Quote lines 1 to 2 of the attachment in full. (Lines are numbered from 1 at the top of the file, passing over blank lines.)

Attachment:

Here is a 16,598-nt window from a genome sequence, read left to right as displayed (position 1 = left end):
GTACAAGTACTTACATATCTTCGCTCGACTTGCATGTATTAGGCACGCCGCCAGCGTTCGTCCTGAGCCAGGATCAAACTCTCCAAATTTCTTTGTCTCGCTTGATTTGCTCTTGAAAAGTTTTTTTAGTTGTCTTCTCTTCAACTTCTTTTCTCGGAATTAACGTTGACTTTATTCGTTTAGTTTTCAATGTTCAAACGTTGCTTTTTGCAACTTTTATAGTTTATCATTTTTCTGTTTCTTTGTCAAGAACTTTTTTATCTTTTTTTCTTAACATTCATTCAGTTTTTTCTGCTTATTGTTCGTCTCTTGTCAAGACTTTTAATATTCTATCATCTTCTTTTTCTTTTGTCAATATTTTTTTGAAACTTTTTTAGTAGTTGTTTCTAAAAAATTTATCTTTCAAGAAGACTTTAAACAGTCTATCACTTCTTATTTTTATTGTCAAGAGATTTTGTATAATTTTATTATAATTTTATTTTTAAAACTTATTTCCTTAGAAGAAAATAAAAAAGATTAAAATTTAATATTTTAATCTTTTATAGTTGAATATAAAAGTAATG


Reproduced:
Here is a 16,598-nt window from a genome sequence, read left to right as displayed (position 1 = left end):
GTACAAGTACTTACATATCTTCGCTCGACTTGCATGTATTAGGCACGCCGCCAGCGTTCGTCCTGAGCCAGGATCAAACTCTCCAAATTTCTTTGTCTCGCTTGATTTGCTCTTGAAAAGTTTTTTTAGTTGTCTTCTCTTCAACTTCTTTTCTCGGAATTAACGTTGACTTTATTCGTTTAGTTTTCAATGTTCAAACGTTGCTTTTTGCAACTTTTATAGTTTATCATTTTTCTGTTTCTTTGTCAAGAACTTTTTTATCTTTTTTTCTTAACATTCATTCAGTTTTTTCTGCTTATTGTTCGTCTCTTGTCAAGACTTTTAATATTCTATCATCTTCTTTTTCTTTTGTCAATATTTTTTTGAAACTTTTTTAGTAGTTGTTTCTAAAAAATTTATCTTTCAAGAAGACTTTAAACAGTCTATCACTTCTTATTTTTATTGTCAAGAGATTTTGTATAATTTTATTATAATTTTATTTTTAAAACTTATTTCCTTAGAAGAAAATAAAAAAGATTAAAATTTAATATTTTAATCTTTTATAGTTGAATATAAAAGTAATG